But it was harder than I expected! There is a little identity crisis that for me was easy to move past but I definitely was in a weird spot for awhile adjusting to it. It’s such a personal decision that I think you’ll just have to think it over and figure out what you’re more comfortable with.

  • Ashley La Fleur

    Not doing it 🙂

  • Brie

    I didn’t change my name and I have no regrets. We also don’t feel like any less of a family unit with two last names My husband is the only person with his last name (hyphenated two last names from his parents so we couldn’t do a triple hyphen), so we’ve decided that we would give our future kids his last name and incorporate my last name in a different way (maybe as a middle name). I love that Conor is so open and supportive about the whole thing! Sometimes people can get weird about gendered expectations around changing the last name.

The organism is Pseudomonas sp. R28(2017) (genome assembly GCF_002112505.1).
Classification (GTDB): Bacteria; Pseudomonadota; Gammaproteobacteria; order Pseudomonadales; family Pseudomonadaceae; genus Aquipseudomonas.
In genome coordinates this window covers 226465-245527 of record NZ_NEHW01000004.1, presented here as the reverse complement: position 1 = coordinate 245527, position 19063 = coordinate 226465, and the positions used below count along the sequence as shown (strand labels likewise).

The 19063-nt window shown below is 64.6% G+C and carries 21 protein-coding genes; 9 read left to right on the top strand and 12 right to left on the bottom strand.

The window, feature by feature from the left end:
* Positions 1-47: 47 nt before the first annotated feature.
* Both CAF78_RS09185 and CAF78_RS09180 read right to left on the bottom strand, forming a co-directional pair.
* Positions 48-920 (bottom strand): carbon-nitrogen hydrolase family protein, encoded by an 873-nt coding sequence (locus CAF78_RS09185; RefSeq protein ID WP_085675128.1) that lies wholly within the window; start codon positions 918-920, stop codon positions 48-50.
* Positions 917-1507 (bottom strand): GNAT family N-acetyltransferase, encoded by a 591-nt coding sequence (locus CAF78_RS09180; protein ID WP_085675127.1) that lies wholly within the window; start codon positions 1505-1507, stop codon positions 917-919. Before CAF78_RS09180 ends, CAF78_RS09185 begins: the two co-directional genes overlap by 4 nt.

• When I get married, I want to change my last name for sure. I like the solitary of it, like starting your own new little family. Showing the world I have a strong, Black marriage will be very important to ne. I already have a little brother who can carry the name on, too. My dilemma will be what to do with my middle and maiden name- will I keep both or drop one? And as a writer, which one will be my permanent writer’s name? But I’ll figure those things out along the way.

  • Kate

    I’m getting married in November and changing my current last name to my middle, dropping my middle name (Ann). My mom did the same thing when she married my dad (her middle name was Ann) and then she gave it to me. It felt like a natural choice to do the same thing and if we end up having a daughter someday, her middle name will be Ann.